III
Some Pragmatic Aspects of Meaning?

1

IF we are to reach a more detailed understanding of ethics, guarding its issues from confusion, and opening them to economical types of inquiry, we must pay constant attention to ethical language, and the logical and psychological factors which permit it to have its characteristic functions. The need of this approach, and the central topics it introduces, will be evident from the preceding chapter.

Certain parts of the study could be developed immediately, with reference to ethical examples alone; but there are other parts of it which require more comprehensive treatment. A background must be sought in a general theory of signs, yielding conclusions that can subsequently be extended to the more specific problems that concern us. This is especially necessary in connection with the emotive uses of language, which in spite of many recent studies are still in need of careful examination. And care is needed, no less urgently, in showing how emotive and descriptive meanings are related, each modifying the other. These topics, lying somewhat beyond the narrower province of ethical analysis, will form the subject matter of the present chapter. There can be no hope or pretense, of course, of exhausting so large a subject, but perhaps enough can be said to serve present purposes.


2

THE emotive meaning of words can best be understood by comparing and contrasting it with the expressiveness of laughs, sighs, groans, and all similar manifestations of the emotions, whether by voice or gesture. It is obvious that these "natural" expressions are direct behavioristic symptoms of the emotions or feelings to which they testify. A laugh gives direct "vent" to the amusement which it accompanies, and does so in such an intimate, inevitable way that if the laugh is checked, some degree of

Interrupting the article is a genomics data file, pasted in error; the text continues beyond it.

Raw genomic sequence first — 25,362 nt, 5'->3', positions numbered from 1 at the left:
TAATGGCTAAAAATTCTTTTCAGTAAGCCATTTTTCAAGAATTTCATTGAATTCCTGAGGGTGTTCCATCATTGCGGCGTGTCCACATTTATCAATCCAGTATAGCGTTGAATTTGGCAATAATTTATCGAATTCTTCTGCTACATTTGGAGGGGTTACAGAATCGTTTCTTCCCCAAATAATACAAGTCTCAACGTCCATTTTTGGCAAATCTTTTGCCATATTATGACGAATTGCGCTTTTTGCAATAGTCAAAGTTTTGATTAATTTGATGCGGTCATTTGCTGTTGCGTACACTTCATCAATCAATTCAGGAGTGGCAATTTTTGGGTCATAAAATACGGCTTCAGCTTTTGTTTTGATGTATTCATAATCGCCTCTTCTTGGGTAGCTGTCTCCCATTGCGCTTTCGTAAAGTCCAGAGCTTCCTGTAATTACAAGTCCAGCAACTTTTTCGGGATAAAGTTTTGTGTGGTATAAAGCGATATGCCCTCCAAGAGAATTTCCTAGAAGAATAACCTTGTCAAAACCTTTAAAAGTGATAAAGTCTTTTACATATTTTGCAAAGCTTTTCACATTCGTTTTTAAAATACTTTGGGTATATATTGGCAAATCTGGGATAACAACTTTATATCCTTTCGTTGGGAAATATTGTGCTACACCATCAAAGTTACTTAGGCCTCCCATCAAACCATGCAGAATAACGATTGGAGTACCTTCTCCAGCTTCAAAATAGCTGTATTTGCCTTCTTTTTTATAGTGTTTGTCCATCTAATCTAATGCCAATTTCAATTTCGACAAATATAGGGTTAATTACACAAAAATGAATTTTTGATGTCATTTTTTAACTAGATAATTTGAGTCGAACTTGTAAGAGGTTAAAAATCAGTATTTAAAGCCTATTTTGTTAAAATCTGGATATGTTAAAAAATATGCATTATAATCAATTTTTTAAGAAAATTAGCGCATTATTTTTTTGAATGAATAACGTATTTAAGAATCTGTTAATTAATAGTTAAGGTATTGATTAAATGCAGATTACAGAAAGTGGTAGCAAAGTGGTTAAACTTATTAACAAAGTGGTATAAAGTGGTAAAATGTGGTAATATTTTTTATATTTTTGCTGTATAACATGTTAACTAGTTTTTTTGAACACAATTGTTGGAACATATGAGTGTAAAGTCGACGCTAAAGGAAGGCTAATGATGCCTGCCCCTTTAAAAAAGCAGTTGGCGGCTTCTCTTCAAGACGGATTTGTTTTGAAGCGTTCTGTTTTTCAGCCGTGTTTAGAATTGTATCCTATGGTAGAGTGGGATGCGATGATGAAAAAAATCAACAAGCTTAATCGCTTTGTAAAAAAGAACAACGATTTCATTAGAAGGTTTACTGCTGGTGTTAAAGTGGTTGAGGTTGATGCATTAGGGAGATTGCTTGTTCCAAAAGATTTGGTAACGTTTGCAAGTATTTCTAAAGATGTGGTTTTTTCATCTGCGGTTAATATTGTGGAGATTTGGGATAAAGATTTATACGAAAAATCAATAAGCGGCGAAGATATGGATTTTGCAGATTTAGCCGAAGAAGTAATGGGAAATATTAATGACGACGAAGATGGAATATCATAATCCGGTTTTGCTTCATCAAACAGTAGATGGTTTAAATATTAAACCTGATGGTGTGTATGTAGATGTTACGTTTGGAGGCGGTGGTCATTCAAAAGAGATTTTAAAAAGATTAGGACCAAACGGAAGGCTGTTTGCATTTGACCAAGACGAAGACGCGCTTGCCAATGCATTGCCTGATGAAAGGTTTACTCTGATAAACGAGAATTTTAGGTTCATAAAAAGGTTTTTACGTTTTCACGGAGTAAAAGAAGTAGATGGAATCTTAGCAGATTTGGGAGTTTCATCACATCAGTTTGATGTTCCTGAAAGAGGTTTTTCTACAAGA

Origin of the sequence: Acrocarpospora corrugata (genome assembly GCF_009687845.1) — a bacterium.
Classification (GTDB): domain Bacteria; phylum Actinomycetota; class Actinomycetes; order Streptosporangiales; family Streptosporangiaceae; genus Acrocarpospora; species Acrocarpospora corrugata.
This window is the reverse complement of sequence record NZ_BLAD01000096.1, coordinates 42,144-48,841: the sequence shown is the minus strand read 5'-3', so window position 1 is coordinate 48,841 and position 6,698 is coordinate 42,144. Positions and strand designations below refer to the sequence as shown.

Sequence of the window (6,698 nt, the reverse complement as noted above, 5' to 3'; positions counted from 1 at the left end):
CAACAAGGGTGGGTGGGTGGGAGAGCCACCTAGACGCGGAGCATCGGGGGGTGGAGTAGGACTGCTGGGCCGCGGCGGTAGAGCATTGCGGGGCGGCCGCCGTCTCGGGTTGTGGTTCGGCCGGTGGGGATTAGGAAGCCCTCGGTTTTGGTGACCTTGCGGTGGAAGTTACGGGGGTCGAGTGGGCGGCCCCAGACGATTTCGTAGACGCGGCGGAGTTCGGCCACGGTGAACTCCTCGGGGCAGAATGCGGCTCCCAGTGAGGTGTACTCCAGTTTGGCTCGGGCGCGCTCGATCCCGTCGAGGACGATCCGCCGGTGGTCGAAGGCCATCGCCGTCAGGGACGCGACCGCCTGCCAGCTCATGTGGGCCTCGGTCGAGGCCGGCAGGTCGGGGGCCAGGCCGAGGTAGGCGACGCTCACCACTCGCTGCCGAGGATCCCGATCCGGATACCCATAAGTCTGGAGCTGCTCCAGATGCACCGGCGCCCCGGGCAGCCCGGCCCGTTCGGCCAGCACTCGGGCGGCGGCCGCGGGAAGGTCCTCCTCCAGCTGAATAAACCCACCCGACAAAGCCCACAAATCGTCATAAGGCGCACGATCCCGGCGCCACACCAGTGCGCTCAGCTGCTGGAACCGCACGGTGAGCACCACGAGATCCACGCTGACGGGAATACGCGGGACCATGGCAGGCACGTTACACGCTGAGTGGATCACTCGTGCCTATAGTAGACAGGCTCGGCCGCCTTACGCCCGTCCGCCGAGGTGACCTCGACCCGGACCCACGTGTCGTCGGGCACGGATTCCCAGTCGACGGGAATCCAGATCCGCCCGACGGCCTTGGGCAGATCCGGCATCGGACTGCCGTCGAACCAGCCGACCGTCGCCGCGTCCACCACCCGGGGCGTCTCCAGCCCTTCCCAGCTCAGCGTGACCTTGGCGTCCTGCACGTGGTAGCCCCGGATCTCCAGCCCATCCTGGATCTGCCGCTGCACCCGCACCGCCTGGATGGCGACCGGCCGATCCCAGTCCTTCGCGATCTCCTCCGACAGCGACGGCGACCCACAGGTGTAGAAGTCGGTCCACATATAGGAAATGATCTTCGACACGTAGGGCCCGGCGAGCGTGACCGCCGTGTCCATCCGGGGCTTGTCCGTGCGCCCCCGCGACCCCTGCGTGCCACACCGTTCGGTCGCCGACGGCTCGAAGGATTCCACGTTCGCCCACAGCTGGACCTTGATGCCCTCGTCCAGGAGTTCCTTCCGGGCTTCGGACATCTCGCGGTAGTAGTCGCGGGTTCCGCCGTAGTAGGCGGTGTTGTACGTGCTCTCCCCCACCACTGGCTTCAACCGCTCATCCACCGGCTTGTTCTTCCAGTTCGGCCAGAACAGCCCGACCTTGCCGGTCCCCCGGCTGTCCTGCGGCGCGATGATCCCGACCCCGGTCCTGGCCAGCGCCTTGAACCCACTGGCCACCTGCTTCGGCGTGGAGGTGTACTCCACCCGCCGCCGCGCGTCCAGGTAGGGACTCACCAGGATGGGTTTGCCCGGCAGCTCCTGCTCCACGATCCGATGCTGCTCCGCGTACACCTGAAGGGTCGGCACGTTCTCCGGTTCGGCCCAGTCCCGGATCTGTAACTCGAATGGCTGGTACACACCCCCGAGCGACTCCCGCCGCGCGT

-37-

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Ethics and Language
Table of contents

Table of contents

  • Title Page i
  • Preface vii
  • Contents ix
  • Ethics and Language 1
  • II - Working Models 20
  • III - Some Pragmatic Aspects of Meaning? 37
  • Iv First Pattern of Analysis 81
  • V - First Pattern: Method 111
  • VI - Persuasion 139
  • VII - Validity 152
  • VIII - Intrinsic and Extrinsic Value 174
  • IX - Second Pattern of Analysis: Persuasive Definitions 206
  • X - Second Pattern: Method 227
  • XI - Moralists and Propagandists 243
  • XII - Some Related Theories 253
  • XIII - Further Observations on the Function of Definitions 277
  • XIV - Avoidability; Indeterminism 298
  • XV - Practical Implications 319
  • Index of Proper Names 337
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